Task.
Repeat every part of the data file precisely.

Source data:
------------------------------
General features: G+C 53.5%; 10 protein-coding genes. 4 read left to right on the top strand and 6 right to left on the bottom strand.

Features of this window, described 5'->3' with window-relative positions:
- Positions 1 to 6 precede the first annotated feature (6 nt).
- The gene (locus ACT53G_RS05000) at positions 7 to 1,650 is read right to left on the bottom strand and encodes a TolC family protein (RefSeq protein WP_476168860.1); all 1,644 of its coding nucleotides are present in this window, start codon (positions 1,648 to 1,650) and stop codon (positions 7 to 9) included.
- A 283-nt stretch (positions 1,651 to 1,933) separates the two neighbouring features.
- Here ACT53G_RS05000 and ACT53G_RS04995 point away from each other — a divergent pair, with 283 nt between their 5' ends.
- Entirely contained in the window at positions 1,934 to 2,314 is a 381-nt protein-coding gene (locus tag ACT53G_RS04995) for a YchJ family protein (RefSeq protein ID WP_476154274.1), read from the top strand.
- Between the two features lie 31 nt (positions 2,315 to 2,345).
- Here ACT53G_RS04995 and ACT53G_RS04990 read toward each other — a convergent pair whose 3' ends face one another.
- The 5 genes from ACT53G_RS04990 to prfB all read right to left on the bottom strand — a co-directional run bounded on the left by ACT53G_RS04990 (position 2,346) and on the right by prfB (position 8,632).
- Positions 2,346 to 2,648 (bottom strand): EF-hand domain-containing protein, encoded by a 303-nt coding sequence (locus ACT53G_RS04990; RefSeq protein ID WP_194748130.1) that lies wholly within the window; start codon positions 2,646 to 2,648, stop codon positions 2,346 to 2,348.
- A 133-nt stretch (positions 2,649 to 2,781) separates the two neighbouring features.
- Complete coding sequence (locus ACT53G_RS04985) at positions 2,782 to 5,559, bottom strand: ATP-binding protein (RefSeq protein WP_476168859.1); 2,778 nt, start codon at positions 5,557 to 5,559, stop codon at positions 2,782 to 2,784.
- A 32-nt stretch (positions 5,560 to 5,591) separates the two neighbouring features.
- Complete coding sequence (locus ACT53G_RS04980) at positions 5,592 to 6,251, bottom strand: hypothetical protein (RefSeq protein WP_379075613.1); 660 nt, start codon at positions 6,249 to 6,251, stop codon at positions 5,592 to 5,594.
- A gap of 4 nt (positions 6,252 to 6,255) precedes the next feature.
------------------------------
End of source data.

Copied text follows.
General features: G+C 53.5%; 10 protein-coding genes. 4 read left to right on the top strand and 6 right to left on the bottom strand.

Features of this window, described 5'->3' with window-relative positions:
- Positions 1 to 6 precede the first annotated feature (6 nt).
- The gene (locus ACT53G_RS05000) at positions 7 to 1,650 is read right to left on the bottom strand and encodes a TolC family protein (RefSeq protein WP_476168860.1); all 1,644 of its coding nucleotides are present in this window, start codon (positions 1,648 to 1,650) and stop codon (positions 7 to 9) included.
- A 283-nt stretch (positions 1,651 to 1,933) separates the two neighbouring features.
- Here ACT53G_RS05000 and ACT53G_RS04995 point away from each other — a divergent pair, with 283 nt between their 5' ends.
- Entirely contained in the window at positions 1,934 to 2,314 is a 381-nt protein-coding gene (locus tag ACT53G_RS04995) for a YchJ family protein (RefSeq protein ID WP_476154274.1), read from the top strand.
- Between the two features lie 31 nt (positions 2,315 to 2,345).
- Here ACT53G_RS04995 and ACT53G_RS04990 read toward each other — a convergent pair whose 3' ends face one another.
- The 5 genes from ACT53G_RS04990 to prfB all read right to left on the bottom strand — a co-directional run bounded on the left by ACT53G_RS04990 (position 2,346) and on the right by prfB (position 8,632).
- Positions 2,346 to 2,648 (bottom strand): EF-hand domain-containing protein, encoded by a 303-nt coding sequence (locus ACT53G_RS04990; RefSeq protein ID WP_194748130.1) that lies wholly within the window; start codon positions 2,646 to 2,648, stop codon positions 2,346 to 2,348.
- A 133-nt stretch (positions 2,649 to 2,781) separates the two neighbouring features.
- Complete coding sequence (locus ACT53G_RS04985) at positions 2,782 to 5,559, bottom strand: ATP-binding protein (RefSeq protein WP_476168859.1); 2,778 nt, start codon at positions 5,557 to 5,559, stop codon at positions 2,782 to 2,784.
- A 32-nt stretch (positions 5,560 to 5,591) separates the two neighbouring features.
- Complete coding sequence (locus ACT53G_RS04980) at positions 5,592 to 6,251, bottom strand: hypothetical protein (RefSeq protein WP_379075613.1); 660 nt, start codon at positions 6,249 to 6,251, stop codon at positions 5,592 to 5,594.
- A gap of 4 nt (positions 6,252 to 6,255) precedes the next feature.